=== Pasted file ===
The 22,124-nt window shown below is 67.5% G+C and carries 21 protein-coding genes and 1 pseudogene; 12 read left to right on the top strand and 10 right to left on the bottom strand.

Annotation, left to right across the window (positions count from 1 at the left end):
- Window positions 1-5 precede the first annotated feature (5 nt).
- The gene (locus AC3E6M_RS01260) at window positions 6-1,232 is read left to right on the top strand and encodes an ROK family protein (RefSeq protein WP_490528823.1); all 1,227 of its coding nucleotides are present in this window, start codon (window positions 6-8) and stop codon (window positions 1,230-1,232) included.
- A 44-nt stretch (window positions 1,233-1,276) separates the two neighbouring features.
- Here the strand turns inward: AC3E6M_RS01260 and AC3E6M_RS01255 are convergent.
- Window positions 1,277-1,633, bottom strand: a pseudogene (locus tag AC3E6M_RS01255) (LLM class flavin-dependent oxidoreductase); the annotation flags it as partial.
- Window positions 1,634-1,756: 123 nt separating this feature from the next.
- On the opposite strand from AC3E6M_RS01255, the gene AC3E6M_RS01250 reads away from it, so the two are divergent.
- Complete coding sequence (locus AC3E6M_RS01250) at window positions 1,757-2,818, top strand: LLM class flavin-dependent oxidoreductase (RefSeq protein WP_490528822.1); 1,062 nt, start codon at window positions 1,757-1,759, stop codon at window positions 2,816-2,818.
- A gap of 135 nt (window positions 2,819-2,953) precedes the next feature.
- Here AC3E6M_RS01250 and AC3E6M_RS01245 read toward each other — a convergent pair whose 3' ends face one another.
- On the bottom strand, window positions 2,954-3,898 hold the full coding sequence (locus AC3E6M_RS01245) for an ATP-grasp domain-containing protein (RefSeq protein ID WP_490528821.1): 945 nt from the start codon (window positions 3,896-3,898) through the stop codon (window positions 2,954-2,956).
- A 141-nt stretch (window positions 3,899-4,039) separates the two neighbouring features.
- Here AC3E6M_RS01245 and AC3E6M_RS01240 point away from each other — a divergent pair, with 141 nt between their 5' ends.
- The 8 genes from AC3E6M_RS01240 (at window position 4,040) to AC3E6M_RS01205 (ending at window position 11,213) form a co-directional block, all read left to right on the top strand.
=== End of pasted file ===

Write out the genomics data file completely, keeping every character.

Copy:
The 22,124-nt window shown below is 67.5% G+C and carries 21 protein-coding genes and 1 pseudogene; 12 read left to right on the top strand and 10 right to left on the bottom strand.

Annotation, left to right across the window (positions count from 1 at the left end):
- Window positions 1-5 precede the first annotated feature (5 nt).
- The gene (locus AC3E6M_RS01260) at window positions 6-1,232 is read left to right on the top strand and encodes an ROK family protein (RefSeq protein WP_490528823.1); all 1,227 of its coding nucleotides are present in this window, start codon (window positions 6-8) and stop codon (window positions 1,230-1,232) included.
- A 44-nt stretch (window positions 1,233-1,276) separates the two neighbouring features.
- Here the strand turns inward: AC3E6M_RS01260 and AC3E6M_RS01255 are convergent.
- Window positions 1,277-1,633, bottom strand: a pseudogene (locus tag AC3E6M_RS01255) (LLM class flavin-dependent oxidoreductase); the annotation flags it as partial.
- Window positions 1,634-1,756: 123 nt separating this feature from the next.
- On the opposite strand from AC3E6M_RS01255, the gene AC3E6M_RS01250 reads away from it, so the two are divergent.
- Complete coding sequence (locus AC3E6M_RS01250) at window positions 1,757-2,818, top strand: LLM class flavin-dependent oxidoreductase (RefSeq protein WP_490528822.1); 1,062 nt, start codon at window positions 1,757-1,759, stop codon at window positions 2,816-2,818.
- A gap of 135 nt (window positions 2,819-2,953) precedes the next feature.
- Here AC3E6M_RS01250 and AC3E6M_RS01245 read toward each other — a convergent pair whose 3' ends face one another.
- On the bottom strand, window positions 2,954-3,898 hold the full coding sequence (locus AC3E6M_RS01245) for an ATP-grasp domain-containing protein (RefSeq protein ID WP_490528821.1): 945 nt from the start codon (window positions 3,896-3,898) through the stop codon (window positions 2,954-2,956).
- A 141-nt stretch (window positions 3,899-4,039) separates the two neighbouring features.
- Here AC3E6M_RS01245 and AC3E6M_RS01240 point away from each other — a divergent pair, with 141 nt between their 5' ends.
- The 8 genes from AC3E6M_RS01240 (at window position 4,040) to AC3E6M_RS01205 (ending at window position 11,213) form a co-directional block, all read left to right on the top strand.